Chapter Six: Jesus Christ

Part 2: On the Phenomenology of Our Relationship to Jesus Christ

In this second part of Chapter Six, Rahner wants to show that his transcendental Christology is based on a historical encounter with Jesus Christ. It begins in an actual relationship of faith (A). That relationship is not confined to the experience of professing Christians only, but is an "absolute" relationship, experienced by non-Christians, with God's offer of salvation (B) . The relationship is self-validating. One knows it for oneself in one's own life, conscience, and intellectual honesty (C).

A. The Starting Point in an Actual Faith Relationship (VI.2.A, p. 203). One does not produce a relationship with Jesus, Rahner admits, as the result of transcendental reflection. No, faith must precede theology. A relationship to Jesus Christ exists prior to theology. Once the relationship exists, then a person can ask what that relationship means and what it demands. But the relationship itself is common to Christians. It is lived out in churches throughout the world.

B. The Relationship to Jesus Christ as Absolute Saviour (VI.2.B, p. 204). A relationship – that is what we have in the experience of faith in Jesus Christ. A relationship with Jesus Christ means God’s presence to us. It is the offer of salvation, forgiveness, and divine life.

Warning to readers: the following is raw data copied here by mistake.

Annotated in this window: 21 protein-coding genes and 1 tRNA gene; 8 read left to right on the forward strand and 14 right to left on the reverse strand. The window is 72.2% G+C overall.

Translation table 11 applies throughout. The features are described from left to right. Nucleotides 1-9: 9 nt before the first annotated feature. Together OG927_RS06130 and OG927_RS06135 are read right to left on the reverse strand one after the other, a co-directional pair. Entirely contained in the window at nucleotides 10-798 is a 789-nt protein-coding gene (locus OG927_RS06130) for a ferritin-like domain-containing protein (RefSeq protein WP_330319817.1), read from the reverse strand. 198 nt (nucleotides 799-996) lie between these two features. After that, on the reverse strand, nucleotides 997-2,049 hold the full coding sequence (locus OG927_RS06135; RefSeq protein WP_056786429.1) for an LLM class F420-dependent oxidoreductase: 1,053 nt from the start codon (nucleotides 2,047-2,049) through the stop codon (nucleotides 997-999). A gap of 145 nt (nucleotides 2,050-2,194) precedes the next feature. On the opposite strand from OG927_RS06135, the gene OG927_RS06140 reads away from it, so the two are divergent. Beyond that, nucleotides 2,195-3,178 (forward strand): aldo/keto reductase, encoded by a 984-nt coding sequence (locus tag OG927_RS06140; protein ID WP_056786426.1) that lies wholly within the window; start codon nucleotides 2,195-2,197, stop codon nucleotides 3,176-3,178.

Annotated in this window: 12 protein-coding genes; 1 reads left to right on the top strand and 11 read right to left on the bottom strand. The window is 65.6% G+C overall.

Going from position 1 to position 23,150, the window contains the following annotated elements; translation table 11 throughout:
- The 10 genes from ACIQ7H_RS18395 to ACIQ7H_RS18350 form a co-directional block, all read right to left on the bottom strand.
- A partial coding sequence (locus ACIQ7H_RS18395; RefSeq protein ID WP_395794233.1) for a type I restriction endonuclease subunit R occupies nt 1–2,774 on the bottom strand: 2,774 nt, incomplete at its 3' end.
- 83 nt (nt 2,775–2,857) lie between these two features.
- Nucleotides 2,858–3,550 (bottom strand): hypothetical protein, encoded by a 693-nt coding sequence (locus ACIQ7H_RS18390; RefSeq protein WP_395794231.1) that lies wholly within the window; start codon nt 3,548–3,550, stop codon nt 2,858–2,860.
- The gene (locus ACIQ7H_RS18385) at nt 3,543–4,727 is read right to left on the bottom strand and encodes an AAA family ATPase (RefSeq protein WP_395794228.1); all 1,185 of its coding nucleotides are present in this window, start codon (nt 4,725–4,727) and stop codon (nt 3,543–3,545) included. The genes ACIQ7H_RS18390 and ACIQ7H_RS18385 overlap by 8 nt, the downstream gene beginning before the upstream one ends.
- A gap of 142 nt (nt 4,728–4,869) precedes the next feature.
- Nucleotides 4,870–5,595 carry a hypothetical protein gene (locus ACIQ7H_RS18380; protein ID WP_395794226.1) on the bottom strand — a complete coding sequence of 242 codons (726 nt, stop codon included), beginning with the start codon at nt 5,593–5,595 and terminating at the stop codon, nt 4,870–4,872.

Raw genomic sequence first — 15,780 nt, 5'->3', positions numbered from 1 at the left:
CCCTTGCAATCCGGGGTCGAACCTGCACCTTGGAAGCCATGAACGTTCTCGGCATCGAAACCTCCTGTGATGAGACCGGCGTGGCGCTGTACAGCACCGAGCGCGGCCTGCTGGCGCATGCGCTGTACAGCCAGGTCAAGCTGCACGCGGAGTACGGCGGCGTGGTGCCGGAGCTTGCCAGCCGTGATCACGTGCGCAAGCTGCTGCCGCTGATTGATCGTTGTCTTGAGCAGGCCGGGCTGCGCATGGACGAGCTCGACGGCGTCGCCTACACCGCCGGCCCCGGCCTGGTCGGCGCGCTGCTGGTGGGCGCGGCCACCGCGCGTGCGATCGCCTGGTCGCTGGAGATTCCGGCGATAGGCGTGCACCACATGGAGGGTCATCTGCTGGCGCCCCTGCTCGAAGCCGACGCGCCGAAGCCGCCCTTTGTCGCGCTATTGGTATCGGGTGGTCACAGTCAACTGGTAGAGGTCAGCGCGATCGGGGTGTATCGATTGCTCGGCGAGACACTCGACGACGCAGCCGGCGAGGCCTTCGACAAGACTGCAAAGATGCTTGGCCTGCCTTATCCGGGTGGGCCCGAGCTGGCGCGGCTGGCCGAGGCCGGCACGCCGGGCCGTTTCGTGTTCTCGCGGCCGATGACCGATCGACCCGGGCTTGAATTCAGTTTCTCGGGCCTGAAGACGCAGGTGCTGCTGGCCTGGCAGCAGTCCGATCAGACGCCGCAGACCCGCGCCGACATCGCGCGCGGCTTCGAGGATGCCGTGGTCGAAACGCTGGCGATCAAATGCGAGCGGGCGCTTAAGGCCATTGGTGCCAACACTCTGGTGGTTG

This relationship is "absolute." It is not just a relationship with an individual, but between the human race and God's salvation. The relationship may be interpreted inadequately. It may be intermixed with an inadequate understanding of God and with false worship. Still Christianity is present wherever the relationship exists. And when that relationship is interpreted adequately in a profession of faith, and when that profession unites people, there we find "ecclesial" Christianity.

C. The Relationship to Jesus Christ Is Self-Validating (VI.2.C, p. 206). When a person grasps Jesus Christ as the mediator of God, then this relationship “validates itself.” The relationship proves itself to be real, trustworthy, and salvific. And it does so “before the tribunal of man’s existence, his conscience, and his intellectual honesty” (206). No doubt a skeptic could cast doubt upon it from the outside. But the person who enjoys the relationship can be confident that he or she is not being deceived.

This relationship has to be understood from within. It cannot be imposed from without. When Christians preach about the relationship with Christ, they must show that this relationship is universal and freely embraced. All human being "exist within the circle" of a relationship with Christ. Either they experience it concretely, hope for it, or reject it.

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